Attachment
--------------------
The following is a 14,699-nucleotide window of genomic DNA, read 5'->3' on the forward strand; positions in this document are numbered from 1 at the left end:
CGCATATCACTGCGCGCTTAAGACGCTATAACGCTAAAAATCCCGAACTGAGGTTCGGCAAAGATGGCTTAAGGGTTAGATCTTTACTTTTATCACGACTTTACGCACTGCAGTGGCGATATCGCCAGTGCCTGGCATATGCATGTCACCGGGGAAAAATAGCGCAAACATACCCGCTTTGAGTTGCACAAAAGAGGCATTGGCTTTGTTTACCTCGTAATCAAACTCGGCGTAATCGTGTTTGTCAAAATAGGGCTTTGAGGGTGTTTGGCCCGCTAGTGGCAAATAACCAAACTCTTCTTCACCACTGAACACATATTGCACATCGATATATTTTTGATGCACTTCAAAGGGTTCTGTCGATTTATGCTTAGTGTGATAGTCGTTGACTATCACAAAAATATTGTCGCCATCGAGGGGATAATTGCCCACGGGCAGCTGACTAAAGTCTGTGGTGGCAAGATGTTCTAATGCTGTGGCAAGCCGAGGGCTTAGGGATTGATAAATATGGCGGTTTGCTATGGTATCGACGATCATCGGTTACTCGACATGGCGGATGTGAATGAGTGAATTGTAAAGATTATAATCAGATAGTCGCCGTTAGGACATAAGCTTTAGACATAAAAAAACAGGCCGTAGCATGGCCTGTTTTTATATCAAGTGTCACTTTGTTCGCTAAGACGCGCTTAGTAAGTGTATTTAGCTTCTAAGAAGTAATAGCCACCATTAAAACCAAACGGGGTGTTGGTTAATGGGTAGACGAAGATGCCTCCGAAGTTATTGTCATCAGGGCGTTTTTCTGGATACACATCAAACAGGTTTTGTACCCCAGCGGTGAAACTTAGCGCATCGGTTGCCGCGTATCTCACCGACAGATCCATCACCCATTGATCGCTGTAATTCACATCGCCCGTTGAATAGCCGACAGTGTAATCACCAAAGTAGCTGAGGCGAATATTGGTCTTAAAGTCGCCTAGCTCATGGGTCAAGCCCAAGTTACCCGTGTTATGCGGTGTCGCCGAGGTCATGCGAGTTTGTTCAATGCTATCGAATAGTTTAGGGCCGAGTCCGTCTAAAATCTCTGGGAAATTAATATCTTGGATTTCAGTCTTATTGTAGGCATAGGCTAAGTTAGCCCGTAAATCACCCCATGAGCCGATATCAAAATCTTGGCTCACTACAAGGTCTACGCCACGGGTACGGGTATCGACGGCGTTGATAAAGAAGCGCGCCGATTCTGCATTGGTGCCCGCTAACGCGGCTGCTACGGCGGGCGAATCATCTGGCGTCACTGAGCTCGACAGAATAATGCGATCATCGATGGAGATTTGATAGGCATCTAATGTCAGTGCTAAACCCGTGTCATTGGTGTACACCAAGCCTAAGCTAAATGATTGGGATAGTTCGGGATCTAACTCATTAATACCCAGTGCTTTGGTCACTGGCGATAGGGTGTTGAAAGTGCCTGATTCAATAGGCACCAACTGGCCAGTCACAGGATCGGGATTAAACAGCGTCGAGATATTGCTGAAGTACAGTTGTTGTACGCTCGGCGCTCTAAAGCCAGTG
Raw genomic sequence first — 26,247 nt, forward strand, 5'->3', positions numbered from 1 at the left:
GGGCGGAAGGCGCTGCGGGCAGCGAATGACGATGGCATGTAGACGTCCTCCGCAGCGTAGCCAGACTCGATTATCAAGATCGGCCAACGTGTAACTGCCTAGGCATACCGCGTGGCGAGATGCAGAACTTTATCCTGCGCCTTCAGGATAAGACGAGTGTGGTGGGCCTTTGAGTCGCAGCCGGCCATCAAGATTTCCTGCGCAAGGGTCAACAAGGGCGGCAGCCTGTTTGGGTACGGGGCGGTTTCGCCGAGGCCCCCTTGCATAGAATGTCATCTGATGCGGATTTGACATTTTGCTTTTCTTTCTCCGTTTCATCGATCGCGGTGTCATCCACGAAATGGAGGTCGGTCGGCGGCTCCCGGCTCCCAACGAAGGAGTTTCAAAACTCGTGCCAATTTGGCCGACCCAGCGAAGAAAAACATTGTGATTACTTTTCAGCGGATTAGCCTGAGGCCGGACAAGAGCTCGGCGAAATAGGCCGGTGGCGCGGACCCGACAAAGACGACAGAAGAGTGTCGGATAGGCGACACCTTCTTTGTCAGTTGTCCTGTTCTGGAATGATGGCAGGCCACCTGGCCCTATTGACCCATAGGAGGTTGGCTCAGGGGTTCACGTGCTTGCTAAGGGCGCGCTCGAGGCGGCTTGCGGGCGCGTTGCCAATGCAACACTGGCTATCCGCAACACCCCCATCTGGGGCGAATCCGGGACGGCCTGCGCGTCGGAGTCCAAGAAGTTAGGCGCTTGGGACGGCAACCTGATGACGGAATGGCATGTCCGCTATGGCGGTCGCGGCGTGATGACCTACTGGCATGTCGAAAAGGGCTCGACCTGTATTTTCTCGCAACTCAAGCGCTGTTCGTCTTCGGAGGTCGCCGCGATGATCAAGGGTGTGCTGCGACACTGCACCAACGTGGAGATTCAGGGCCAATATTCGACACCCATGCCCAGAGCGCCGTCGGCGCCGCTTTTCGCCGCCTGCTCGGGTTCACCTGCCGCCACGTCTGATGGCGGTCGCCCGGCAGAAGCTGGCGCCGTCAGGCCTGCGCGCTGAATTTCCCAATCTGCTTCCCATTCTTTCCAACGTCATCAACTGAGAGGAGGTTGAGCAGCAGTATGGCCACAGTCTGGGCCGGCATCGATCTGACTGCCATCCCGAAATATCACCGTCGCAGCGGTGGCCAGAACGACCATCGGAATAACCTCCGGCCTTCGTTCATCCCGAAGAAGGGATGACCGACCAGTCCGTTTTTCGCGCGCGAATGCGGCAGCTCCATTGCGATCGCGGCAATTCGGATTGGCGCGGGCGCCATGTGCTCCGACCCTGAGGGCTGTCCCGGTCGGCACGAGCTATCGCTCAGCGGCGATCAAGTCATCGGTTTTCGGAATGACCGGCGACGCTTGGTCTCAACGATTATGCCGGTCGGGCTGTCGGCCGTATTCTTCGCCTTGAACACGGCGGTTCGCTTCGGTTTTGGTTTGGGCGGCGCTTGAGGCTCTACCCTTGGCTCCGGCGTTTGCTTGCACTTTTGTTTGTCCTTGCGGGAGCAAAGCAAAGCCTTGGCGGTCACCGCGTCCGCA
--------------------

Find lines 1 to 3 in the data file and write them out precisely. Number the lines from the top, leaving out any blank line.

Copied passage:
The following is a 14,699-nucleotide window of genomic DNA, read 5'->3' on the forward strand; positions in this document are numbered from 1 at the left end:
CGCATATCACTGCGCGCTTAAGACGCTATAACGCTAAAAATCCCGAACTGAGGTTCGGCAAAGATGGCTTAAGGGTTAGATCTTTACTTTTATCACGACTTTACGCACTGCAGTGGCGATATCGCCAGTGCCTGGCATATGCATGTCACCGGGGAAAAATAGCGCAAACATACCCGCTTTGAGTTGCACAAAAGAGGCATTGGCTTTGTTTACCTCGTAATCAAACTCGGCGTAATCGTGTTTGTCAAAATAGGGCTTTGAGGGTGTTTGGCCCGCTAGTGGCAAATAACCAAACTCTTCTTCACCACTGAACACATATTGCACATCGATATATTTTTGATGCACTTCAAAGGGTTCTGTCGATTTATGCTTAGTGTGATAGTCGTTGACTATCACAAAAATATTGTCGCCATCGAGGGGATAATTGCCCACGGGCAGCTGACTAAAGTCTGTGGTGGCAAGATGTTCTAATGCTGTGGCAAGCCGAGGGCTTAGGGATTGATAAATATGGCGGTTTGCTATGGTATCGACGATCATCGGTTACTCGACATGGCGGATGTGAATGAGTGAATTGTAAAGATTATAATCAGATAGTCGCCGTTAGGACATAAGCTTTAGACATAAAAAAACAGGCCGTAGCATGGCCTGTTTTTATATCAAGTGTCACTTTGTTCGCTAAGACGCGCTTAGTAAGTGTATTTAGCTTCTAAGAAGTAATAGCCACCATTAAAACCAAACGGGGTGTTGGTTAATGGGTAGACGAAGATGCCTCCGAAGTTATTGTCATCAGGGCGTTTTTCTGGATACACATCAAACAGGTTTTGTACCCCAGCGGTGAAACTTAGCGCATCGGTTGCCGCGTATCTCACCGACAGATCCATCACCCATTGATCGCTGTAATTCACATCGCCCGTTGAATAGCCGACAGTGTAATCACCAAAGTAGCTGAGGCGAATATTGGTCTTAAAGTCGCCTAGCTCATGGGTCAAGCCCAAGTTACCCGTGTTATGCGGTGTCGCCGAGGTCATGCGAGTTTGTTCAATGCTATCGAATAGTTTAGGGCCGAGTCCGTCTAAAATCTCTGGGAAATTAATATCTTGGATTTCAGTCTTATTGTAGGCATAGGCTAAGTTAGCCCGTAAATCACCCCATGAGCCGATATCAAAATCTTGGCTCACTACAAGGTCTACGCCACGGGTACGGGTATCGACGGCGTTGATAAAGAAGCGCGCCGATTCTGCATTGGTGCCCGCTAACGCGGCTGCTACGGCGGGCGAATCATCTGGCGTCACTGAGCTCGACAGAATAATGCGATCATCGATGGAGATTTGATAGGCATCTAATGTCAGTGCTAAACCCGTGTCATTGGTGTACACCAAGCCTAAGCTAAATGATTGGGATAGTTCGGGATCTAACTCATTAATACCCAGTGCTTTGGTCACTGGCGATAGGGTGTTGAAAGTGCCTGATTCAATAGGCACCAACTGGCCAGTCACAGGATCGGGATTAAACAGCGTCGAGATATTGCTGAAGTACAGTTGTTGTACGCTCGGCGCTCTAAAGCCAGTG
Raw genomic sequence first — 26,247 nt, forward strand, 5'->3', positions numbered from 1 at the left: